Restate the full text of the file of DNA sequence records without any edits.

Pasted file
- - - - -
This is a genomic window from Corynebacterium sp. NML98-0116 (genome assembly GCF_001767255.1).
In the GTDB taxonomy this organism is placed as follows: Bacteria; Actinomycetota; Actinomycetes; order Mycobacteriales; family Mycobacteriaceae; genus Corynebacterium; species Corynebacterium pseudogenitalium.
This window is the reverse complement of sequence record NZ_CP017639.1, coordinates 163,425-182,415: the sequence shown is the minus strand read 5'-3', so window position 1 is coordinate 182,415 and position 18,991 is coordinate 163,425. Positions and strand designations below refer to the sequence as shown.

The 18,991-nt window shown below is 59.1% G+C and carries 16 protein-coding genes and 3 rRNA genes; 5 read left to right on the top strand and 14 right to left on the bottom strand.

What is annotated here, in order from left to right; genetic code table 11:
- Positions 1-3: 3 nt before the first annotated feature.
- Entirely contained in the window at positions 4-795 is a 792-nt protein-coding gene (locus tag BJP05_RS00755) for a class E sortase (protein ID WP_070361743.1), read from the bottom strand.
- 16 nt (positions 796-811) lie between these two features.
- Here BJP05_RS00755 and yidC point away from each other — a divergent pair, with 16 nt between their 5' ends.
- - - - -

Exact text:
This is a genomic window from Corynebacterium sp. NML98-0116 (genome assembly GCF_001767255.1).
In the GTDB taxonomy this organism is placed as follows: Bacteria; Actinomycetota; Actinomycetes; order Mycobacteriales; family Mycobacteriaceae; genus Corynebacterium; species Corynebacterium pseudogenitalium.
This window is the reverse complement of sequence record NZ_CP017639.1, coordinates 163,425-182,415: the sequence shown is the minus strand read 5'-3', so window position 1 is coordinate 182,415 and position 18,991 is coordinate 163,425. Positions and strand designations below refer to the sequence as shown.

The 18,991-nt window shown below is 59.1% G+C and carries 16 protein-coding genes and 3 rRNA genes; 5 read left to right on the top strand and 14 right to left on the bottom strand.

What is annotated here, in order from left to right; genetic code table 11:
- Positions 1-3: 3 nt before the first annotated feature.
- Entirely contained in the window at positions 4-795 is a 792-nt protein-coding gene (locus tag BJP05_RS00755) for a class E sortase (protein ID WP_070361743.1), read from the bottom strand.
- 16 nt (positions 796-811) lie between these two features.
- Here BJP05_RS00755 and yidC point away from each other — a divergent pair, with 16 nt between their 5' ends.